Minor infections are a common consequence of a kidney transplant. But major infections are often preventable through the exercise of proper medical care. In fact, many major post-operative infections are the direct result of medical negligence.
Minor infections are the result of the immuno-suppressant drugs required to prevent the patient’s body from rejecting the new kidney. But while reducing the body’s immune response to the new kidney, these drugs also reduce the body’s resistance to infections.
Indeed, up to 50 percent of transplant recipients experience a urinary tract infection following surgery.
Fortunately, treatment of these infections is usually simple and effective with standard antibiotics. In fact, most post-transplant infections are generally not a serious problem, but particularly for those with an existing condition which increases the risk of infection (for example, diabetes, polycystic kidneys, or lung disease), they can be serious.
Proper Medical Care Following Kidney Transplant
That’s why proper medical care to prevent post-transplant infections is absolutely crucial. The standard of care for post-operative patients is a mix of drugs, including antibiotics, for at least 6 months to a year following surgery. This mix often includes co-trimoxazole (to prevent pneumocystis pneumonia), amphotericin (to prevent thrush), antibiotics to prevent urinary tract infections, and even isoniazid to prevent tuberculosis in patients at risk for the disease. For patients who have not had the chicken pox (and have no natural immunity), globulin shots may also be needed to prevent a serious complication from this condition.
If you have suffered a serious infection following a kidney transplant, and these precautions were not taken, you may be the victim of medical negligence. Post-operative infections can be the result of improper procedures and screenings prior to the transplant. We have noticed an increasing trend of serious injury and disability from transplant patients receiving infected organs.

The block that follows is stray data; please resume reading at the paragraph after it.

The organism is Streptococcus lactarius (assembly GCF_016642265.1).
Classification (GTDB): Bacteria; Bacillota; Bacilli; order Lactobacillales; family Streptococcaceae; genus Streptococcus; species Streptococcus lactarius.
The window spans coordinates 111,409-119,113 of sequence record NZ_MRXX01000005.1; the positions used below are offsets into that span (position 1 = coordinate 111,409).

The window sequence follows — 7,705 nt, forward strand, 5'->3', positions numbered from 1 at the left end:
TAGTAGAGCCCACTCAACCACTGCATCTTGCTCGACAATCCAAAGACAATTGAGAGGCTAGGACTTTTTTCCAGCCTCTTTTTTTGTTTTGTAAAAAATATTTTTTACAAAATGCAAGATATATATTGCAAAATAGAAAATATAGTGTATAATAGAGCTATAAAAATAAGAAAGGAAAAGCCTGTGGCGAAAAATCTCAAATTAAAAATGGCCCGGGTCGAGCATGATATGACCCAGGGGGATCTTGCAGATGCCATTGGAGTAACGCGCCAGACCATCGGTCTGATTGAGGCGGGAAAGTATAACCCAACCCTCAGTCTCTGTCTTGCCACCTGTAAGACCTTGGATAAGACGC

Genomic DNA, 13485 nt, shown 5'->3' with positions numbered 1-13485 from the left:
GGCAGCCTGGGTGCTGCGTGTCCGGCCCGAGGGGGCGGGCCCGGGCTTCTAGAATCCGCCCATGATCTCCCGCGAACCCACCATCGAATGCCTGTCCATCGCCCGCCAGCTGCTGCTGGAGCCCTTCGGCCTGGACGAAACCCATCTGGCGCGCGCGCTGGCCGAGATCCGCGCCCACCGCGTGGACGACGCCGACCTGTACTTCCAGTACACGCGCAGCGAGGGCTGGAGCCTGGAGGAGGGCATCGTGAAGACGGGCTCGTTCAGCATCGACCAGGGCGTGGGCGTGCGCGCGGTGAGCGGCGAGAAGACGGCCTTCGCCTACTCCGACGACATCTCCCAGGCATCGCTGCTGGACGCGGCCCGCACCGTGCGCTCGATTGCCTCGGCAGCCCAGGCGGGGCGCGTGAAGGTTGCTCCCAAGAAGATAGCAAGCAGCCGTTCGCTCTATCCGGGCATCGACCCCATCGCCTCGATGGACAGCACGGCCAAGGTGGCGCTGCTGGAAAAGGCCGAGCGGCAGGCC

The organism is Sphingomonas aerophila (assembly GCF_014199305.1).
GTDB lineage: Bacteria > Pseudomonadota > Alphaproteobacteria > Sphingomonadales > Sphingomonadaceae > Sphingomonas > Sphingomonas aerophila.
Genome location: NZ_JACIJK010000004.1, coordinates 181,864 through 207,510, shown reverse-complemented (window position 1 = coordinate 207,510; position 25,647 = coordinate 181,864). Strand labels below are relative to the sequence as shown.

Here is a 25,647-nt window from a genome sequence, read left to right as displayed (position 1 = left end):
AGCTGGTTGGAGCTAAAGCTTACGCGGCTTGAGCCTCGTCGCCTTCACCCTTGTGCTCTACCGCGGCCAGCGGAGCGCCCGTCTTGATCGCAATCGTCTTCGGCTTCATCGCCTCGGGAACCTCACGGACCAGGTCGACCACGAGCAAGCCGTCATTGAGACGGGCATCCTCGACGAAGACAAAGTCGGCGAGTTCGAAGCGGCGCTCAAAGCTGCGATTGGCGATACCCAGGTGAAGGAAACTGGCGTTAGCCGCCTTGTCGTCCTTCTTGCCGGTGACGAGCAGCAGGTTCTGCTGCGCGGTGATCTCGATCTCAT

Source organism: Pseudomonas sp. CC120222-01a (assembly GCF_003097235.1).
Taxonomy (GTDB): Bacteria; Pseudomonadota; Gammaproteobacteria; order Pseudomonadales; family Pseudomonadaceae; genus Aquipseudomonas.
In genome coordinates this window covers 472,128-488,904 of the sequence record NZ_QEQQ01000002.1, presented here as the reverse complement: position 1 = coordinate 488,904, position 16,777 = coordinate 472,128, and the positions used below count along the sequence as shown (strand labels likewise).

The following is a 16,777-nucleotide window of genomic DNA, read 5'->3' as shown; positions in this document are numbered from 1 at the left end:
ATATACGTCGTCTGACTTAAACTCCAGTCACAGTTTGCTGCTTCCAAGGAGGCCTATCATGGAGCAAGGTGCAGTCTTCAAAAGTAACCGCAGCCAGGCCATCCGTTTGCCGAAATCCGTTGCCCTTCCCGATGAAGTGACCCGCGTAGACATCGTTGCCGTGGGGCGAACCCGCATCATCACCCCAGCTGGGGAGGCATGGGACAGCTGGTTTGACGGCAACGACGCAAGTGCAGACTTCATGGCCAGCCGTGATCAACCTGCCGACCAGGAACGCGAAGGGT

Kidney Screening is Vital
Due to lack of proper testing and screening, several kidney-transplant patients have recently received kidneys infected with everything from simple infections to HIV (human immunodeficiency virus, the virus which causes AIDS).
While the seriousness of receiving an organ infected with HIV is self-apparent, receipt of a kidney containing even a simple infection can be devastating due to the required immuno-suppressant drugs. Patients who have received such organs have experienced severe complications, including permanent brain damage and even death.
The receipt of an infected organ is almost universally the result of a failure to conduct proper screenings of organ donors and donated organs. And while the transplant of an infected organ is a rare occurrence in the United States, the consequences are disastrous. If you or someone you love has suffered severe side effects from receiving an infected organ, talk to an experienced legal professional. It is likely that you were the victim of medical negligence.
If you have any questions about serious injuries or death following kidney transplant surgery, please give us a call us at 312-527-4500 or email us at firstname.lastname@example.org for a complimentary consultation. You can also learn more by following us on Twitter, reviewing our LinkedIn or Avvo.com pages, and by reviewing our website.